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What to do if debt collectors keep calling you for someone else...

After a long day at work, the phone rings and your child answers it and says. "There is someone on the phone saying that  you owe them money!"  Annoyed, you grab the phone and on the other end is a debt collector demanding payment for a debt you do not owe, to a creditor you have never heard of.   You inform him that you do not owe any money, but he insists that you do. He reads your name back to you, and you confirm that he has the right name, but the wrong person.

The misguided debt collector then informs you that he will be kicking his collection efforts up a notch, and that he will be continuing to pursue you. Annoyed, you tell him not to call you again and then hang-up on him.  That's just the beginning of a series of phone calls and letters that leaves you anxious, annoyed and confused.

With over 300 million people living in the United States there is a good chance that you share the same name as other people, some of which, are probably in trouble with debt.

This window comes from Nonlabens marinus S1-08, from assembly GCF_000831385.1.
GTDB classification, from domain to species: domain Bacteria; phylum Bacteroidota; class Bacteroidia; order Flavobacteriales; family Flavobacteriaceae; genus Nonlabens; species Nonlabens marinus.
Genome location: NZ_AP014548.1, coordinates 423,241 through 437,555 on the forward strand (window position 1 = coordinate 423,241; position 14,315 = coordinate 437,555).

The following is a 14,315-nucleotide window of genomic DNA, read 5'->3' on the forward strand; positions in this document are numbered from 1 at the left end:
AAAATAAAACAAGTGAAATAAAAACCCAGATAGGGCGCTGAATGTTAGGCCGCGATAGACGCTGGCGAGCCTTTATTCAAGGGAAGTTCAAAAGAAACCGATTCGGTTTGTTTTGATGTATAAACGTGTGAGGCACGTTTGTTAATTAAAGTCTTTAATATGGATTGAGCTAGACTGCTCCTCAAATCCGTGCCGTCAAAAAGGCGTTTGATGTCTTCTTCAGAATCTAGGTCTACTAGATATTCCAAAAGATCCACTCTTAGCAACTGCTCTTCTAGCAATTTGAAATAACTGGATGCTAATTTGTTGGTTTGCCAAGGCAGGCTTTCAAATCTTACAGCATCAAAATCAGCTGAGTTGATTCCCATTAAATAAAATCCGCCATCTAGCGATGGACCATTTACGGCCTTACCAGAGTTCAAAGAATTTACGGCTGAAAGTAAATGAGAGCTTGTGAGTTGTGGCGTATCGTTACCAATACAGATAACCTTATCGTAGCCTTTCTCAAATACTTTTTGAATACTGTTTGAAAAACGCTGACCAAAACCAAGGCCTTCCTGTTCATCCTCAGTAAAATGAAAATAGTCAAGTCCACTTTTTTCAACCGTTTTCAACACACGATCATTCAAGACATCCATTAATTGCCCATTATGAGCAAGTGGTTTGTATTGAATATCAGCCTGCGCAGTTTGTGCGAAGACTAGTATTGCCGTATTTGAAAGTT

There is also a chance that you have been the victim of identity theft.  Identity theft is one of the top consumer complaints reported to the Federal Trade Commission (FTC) with  approximately 250,854 cases.

Either way, there are a few steps you can take to defend yourself.

Send A Cease And Desist Letter Via Certified Letter.  According to the Fair Debt Collection Practices Act (FDCPA), a debt collector can contact you by phone or letter until you tell them to stop in writing. Once the letter is received, the calls must stop.

Demand Verification. The FDCPA also gives you the right to demand verification of the debt in question, including a copy of the application that was signed when the account was opened.

Dispute The Debt. If it is not your debt, send a certified written dispute to the collection agency. Once received, the calls must stop.

In Case Of Identity Theft, Take Action Immediately.   Make a police report to document your claim.  Also, put a fraud alert on your credit reports and file a complaint with the Federal Trade Commission. These steps will help document your claim, give you extra ammunition if you need it, and help prevent further theft.

If you have taken the above steps and the debt collectors are still harassing you in violation of the FDCPA, you may be entitled to compensation.  Please call California Consumer Protection Attorney, Todd M. Friedman at (877) 449-8898 for a free consultation.

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